The transactivator vector pLLTX was derived from pHCMVLAP348 (Labow et al., Mol. Cell, Bio. (1990) 10:3343-3356). The HindIII site at the 3′ end of the transactivator was first deleted and a 1952 bp Sfil fragment containing a HyTK gene expression cassette (Lupton et al., Mol. Cell. Biol. (1991) 11:3374-3378), was ligated into the HindIII site upstream of transactivator to yield pLAPHyTK. A 200 bp DNA fragment containing two directly repeated loxP sites derived from pBS30 (Sauer and Henderson, Nucleic Acids Res. (1989) 17:147-161) was introduced into a Clal site of pLAPHyTK to give PLLTX. pBS30 was first digested with Sa1l and BamHI, and ligated with a HindIII linker; then the vector was digested with AatlI and Xhol to generate this 200 bp fragment with two directly repeated loxP sites. This 200 bp fragment was ligated into a Clal site of pLAPHyTK to give pLLTX.
To construct the expression vector pLLEXP I, a 1410 bp fragment [containing a human β-actin promoter, the puromycin resistance gene pac, and an SV40 poly(A) site] was first cloned into the BamH1 site of pBR332 to generate pBR-β-pac. The Sfil fragment containing the HyTK gene expression cassette (Lupton et al., 1991, supra) was then inserted into a BamHI site of pBR-β-pac, after BamHI partial digestion to give pBR-β-pac-HyTK. The expression vector pLLEXP I was generated by Nhel and BglII digestion of pBR-β-pac-HyTK to remove the HyTK gene and replaced by cDNA inserts.
Cell Culture and Transfection
NIH 3T3 cells (ATCC) and GP+E-86 cells (Markowitz et al., J. Virol (1988) 62:1120-1124) were cultured in Dubecco's modified Eagle's medium (DMEM) supplemented with 10% calf serum (3T3) or 10% new born calf serum (GP+E-86), 100U/ml penicillin, and 100 mg/ml streptomycin. DNA transfection was carried out by electroporation (Potter et al., PNAS USA (1984) 81:7161-7165) using Cell-Porator Electroporation systems I (Life Technologies, Inc.) and Lipofectamin (Life Technologies, Inc.) according to the protocol of the manufacturer.
Retroviral Infection of Mouse Fibroblast NIH3T3 Cells
To generate infectious retrovirus, pLLGSV was linearized by treatment with ScaI and transfected into helper cell line GP+E-86 by electroporation. The transfected GP+E-86 cells were replated on day 3 and selected with 800 μg/m1 G418 for 2-3 weeks. All G418 resistant clones were isolated and expanded in 24-well plates. Culture supernatant from each clone was incubated with NIH 3T3 cells in the presence of polybrene (8 μg/m1) for 8 hr, and the frequency of integration behind the chromosomal promoter was subsequently determined by X-gal staining of the infected NIH 3T3 cells. The helper cell clones giving the highest frequency of integrations behind chromosomal promoters were expanded and culture supernatant was collected for large scale infection of NIH 3T3 cells.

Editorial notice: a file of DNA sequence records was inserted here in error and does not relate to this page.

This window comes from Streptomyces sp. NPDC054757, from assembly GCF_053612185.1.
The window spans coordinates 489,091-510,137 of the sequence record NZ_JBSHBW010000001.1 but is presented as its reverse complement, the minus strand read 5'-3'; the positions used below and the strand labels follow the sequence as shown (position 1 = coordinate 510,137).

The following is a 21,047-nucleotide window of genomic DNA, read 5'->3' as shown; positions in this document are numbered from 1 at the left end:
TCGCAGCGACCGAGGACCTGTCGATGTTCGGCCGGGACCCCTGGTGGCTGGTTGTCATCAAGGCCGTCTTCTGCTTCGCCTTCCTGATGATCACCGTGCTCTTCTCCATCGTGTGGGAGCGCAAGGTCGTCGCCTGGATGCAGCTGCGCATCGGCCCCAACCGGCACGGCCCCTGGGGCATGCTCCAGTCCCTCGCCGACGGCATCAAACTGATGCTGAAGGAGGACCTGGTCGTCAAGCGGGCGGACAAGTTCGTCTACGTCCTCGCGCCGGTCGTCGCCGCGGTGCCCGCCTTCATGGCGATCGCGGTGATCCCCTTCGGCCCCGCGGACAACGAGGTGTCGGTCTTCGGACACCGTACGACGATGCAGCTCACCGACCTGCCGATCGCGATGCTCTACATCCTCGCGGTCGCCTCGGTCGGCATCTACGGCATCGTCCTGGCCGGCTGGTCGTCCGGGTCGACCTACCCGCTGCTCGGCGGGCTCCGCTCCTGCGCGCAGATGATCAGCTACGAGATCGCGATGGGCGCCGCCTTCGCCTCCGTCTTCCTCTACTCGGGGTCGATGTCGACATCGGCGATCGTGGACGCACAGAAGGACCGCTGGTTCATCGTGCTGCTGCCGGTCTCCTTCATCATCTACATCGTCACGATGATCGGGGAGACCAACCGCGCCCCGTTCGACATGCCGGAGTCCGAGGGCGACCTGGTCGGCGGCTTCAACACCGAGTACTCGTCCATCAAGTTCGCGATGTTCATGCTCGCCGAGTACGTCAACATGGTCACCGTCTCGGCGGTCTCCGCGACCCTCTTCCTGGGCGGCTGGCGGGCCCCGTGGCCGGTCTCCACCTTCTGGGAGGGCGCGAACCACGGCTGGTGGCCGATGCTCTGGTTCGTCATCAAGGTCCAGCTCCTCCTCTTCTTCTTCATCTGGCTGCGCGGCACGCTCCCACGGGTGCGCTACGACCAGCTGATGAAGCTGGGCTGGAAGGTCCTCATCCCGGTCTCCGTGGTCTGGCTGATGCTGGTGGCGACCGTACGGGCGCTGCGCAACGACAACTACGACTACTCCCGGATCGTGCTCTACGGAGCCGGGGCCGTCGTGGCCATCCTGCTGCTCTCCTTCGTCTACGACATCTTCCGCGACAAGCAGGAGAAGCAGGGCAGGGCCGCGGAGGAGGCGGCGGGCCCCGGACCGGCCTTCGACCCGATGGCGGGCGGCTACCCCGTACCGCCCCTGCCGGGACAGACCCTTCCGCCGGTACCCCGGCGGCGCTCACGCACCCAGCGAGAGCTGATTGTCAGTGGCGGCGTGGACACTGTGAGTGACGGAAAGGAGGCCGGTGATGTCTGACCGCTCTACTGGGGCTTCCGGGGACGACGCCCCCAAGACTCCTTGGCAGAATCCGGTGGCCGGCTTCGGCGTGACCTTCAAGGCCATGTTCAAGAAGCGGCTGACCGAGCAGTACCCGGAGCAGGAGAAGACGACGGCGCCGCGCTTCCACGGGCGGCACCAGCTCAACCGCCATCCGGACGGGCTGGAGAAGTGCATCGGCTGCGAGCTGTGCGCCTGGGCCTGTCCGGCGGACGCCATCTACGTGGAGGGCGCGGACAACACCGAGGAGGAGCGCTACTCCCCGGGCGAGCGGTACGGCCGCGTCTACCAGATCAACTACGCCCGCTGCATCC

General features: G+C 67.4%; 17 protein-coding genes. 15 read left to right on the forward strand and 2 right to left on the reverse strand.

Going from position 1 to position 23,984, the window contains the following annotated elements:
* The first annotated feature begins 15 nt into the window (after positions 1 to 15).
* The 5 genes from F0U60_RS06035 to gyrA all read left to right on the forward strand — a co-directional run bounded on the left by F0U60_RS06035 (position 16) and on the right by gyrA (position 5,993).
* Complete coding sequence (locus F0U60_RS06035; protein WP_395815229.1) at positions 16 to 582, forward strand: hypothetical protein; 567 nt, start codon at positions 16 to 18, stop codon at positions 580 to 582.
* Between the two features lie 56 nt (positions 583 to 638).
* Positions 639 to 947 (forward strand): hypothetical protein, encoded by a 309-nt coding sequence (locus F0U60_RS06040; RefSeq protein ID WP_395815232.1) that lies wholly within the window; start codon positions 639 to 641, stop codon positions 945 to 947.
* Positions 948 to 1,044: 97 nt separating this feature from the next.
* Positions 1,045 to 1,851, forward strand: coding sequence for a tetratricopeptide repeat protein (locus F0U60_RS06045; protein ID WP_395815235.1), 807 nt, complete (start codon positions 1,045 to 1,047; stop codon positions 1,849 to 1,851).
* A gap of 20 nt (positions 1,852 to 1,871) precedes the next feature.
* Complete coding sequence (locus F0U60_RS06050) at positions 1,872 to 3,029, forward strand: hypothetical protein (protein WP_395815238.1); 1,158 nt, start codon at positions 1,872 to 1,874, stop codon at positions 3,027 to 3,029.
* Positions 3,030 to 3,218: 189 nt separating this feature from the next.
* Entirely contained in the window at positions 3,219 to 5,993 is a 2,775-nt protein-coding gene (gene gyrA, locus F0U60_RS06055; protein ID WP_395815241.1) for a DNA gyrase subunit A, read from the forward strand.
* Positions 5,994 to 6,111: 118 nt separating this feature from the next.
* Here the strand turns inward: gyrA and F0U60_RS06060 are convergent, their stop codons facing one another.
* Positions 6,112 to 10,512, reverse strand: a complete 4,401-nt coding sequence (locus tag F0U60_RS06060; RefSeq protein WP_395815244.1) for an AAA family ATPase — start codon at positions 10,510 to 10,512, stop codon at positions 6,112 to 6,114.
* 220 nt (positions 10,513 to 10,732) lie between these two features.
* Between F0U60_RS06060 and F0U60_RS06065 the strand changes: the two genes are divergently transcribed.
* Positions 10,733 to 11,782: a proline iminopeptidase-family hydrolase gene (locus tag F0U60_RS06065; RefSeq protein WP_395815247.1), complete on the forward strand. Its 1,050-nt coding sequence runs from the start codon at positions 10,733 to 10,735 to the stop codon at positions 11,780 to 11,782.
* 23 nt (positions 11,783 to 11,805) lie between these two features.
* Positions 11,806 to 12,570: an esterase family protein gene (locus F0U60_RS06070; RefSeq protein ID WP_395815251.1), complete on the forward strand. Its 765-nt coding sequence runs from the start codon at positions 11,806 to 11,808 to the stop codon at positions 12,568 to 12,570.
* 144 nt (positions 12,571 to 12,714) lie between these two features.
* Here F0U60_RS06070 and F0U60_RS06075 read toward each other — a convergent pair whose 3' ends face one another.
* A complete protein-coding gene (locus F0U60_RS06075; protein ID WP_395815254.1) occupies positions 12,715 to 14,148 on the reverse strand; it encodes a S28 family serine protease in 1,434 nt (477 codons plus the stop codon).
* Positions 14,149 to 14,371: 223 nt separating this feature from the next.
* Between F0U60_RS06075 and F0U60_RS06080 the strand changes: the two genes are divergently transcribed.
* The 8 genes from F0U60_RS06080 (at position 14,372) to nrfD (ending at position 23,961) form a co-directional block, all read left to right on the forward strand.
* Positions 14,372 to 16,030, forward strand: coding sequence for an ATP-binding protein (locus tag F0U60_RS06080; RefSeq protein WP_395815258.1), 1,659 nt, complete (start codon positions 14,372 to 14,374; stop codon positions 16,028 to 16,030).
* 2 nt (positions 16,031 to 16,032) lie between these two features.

Isolation of Transformed Clones and Tumorigenicity Assay
Cultures of G418 resistant NIH 3T3 cells were trypsinized and transfected with HindIII linearized pLLTX DNA by electroporation. The transfected cells were selected with 500 μg/m1 of hygromycin for 12-18 days. All hygromycin resistant clones were plated into 0.5% agarose (Li et al., J. Natl. Cancer Inst. (1989) 81:1406-1412), 4 to 6 weeks later, the colonies formed in 0.5% agarose were isolated and expanded to cell lines. To assay the tumorigenicity of the transfected cells, 105 cells were injected into nude mice (NIH nu/nu, female and 6 weeks of age) subcutaneously over the lateral thorax. The animals were examined twice weekly and sacrificed five weeks later. The neoplastic nature of local tumors and lung metastases were confirmed by histologic examination (Fidler, Cancer Metastasis Rev. (1986) 5:29-49).
cDNA Cloning and Screening of cDNA Library
A biotin labeled oligodeoxyribonucleotide (27 mer) that corresponds to the 5′ end of the β-geo reporter gene was hybridized with polyadenylated mRNA from SL6ΔT cells, and captured with Streptavidin paramagnetic particles (Promega). The oligo-hybridized mRNA was eluted and reverse transcribed with a gene specific primer corresponding to a sequence located upstream of the biotin labeled oligo into first strands of cDNA. A uracil DNA glycosylase (UDG) cloning site (Booth et al., Gene (1994) 146:303-308) was incorporated into the gene specific primer to facilitate cDNA cloning. The first strand cDNA was then 3′ tailed with (dG)n by terminal transferase, and converted into ds cDNA using a UDG-oligo d(c)20 primer and DNA polymerase. The dscDNAs were cloned into the UDG-cloning vector pAMP1 (Life Technologies, Inc.) and screened for fusion to β-geo. A 70 bp cDNA segment of novel sequence fused in frame to the splice acceptor site 5′ to β-geo was used as a probe to screen a mouse NIH 3T3 cDNA library (Stratagene). Positive clones were sequenced with Sequenase 2.0 (USB) for both strands.